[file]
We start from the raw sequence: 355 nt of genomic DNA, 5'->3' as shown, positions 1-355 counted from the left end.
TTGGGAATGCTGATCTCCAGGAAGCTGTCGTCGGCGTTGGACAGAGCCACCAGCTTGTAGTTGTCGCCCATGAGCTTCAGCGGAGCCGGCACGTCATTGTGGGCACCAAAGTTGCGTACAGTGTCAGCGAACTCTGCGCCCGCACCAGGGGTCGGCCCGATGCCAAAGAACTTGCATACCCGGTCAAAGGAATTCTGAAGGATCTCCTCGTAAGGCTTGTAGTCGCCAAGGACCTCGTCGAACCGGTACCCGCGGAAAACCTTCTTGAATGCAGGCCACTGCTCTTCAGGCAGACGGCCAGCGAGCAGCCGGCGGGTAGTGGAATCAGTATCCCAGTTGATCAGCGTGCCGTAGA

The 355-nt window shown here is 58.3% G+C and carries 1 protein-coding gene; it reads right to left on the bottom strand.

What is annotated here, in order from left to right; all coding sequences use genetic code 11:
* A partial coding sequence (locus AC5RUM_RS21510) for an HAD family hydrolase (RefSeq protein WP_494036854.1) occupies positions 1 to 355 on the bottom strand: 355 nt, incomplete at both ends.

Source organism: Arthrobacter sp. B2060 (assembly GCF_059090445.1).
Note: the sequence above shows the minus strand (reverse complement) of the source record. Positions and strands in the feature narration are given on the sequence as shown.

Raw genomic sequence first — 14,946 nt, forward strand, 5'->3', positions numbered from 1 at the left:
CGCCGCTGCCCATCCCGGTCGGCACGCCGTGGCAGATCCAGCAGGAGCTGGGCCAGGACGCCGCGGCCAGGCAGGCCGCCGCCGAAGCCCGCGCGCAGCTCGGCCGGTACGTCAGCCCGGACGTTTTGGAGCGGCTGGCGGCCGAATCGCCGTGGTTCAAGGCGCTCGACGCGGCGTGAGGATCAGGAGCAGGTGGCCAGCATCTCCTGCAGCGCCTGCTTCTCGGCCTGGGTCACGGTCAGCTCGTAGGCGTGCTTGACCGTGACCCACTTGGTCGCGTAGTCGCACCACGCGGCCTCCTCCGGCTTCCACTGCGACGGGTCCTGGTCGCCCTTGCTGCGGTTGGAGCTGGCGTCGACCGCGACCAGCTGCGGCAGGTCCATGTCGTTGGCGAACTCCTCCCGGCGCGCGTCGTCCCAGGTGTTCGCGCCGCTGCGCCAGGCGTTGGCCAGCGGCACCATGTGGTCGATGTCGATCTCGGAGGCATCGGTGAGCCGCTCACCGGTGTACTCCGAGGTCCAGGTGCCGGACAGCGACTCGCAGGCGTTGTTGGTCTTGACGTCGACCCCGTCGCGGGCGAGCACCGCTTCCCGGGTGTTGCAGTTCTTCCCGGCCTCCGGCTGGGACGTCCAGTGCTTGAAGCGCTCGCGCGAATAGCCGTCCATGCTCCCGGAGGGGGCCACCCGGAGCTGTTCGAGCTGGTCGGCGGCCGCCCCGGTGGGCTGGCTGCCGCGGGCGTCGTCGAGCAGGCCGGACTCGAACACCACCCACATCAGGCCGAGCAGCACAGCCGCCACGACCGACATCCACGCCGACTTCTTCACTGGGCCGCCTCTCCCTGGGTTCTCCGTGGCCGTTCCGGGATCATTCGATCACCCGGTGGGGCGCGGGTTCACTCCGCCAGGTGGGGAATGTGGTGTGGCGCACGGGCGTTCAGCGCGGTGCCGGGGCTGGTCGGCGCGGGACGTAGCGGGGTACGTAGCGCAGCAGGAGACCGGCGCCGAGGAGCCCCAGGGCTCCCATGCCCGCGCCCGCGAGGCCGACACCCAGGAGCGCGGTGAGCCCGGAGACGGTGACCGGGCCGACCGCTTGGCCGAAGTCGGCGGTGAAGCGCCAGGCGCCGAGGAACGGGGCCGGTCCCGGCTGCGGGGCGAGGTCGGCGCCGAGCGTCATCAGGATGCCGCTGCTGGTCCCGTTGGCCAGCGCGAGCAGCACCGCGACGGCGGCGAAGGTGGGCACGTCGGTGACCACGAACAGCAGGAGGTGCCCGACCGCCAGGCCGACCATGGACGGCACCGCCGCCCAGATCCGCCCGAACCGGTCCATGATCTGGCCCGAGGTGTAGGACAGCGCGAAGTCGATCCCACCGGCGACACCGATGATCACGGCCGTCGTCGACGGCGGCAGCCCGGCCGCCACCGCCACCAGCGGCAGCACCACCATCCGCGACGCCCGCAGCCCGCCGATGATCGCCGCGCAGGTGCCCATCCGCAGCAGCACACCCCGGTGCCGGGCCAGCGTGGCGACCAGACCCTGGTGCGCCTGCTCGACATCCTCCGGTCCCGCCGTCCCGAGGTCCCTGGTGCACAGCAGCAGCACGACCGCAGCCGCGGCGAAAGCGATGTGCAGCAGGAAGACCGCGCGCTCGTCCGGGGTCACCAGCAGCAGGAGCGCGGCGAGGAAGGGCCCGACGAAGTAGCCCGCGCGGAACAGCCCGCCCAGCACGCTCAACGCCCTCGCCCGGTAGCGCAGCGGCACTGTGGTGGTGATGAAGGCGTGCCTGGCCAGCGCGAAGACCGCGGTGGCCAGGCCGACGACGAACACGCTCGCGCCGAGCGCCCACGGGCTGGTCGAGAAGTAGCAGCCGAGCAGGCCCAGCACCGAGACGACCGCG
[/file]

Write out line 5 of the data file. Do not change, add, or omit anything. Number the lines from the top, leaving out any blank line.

* A partial coding sequence (locus AC5RUM_RS21510) for an HAD family hydrolase (RefSeq protein WP_494036854.1) occupies positions 1 to 355 on the bottom strand: 355 nt, incomplete at both ends.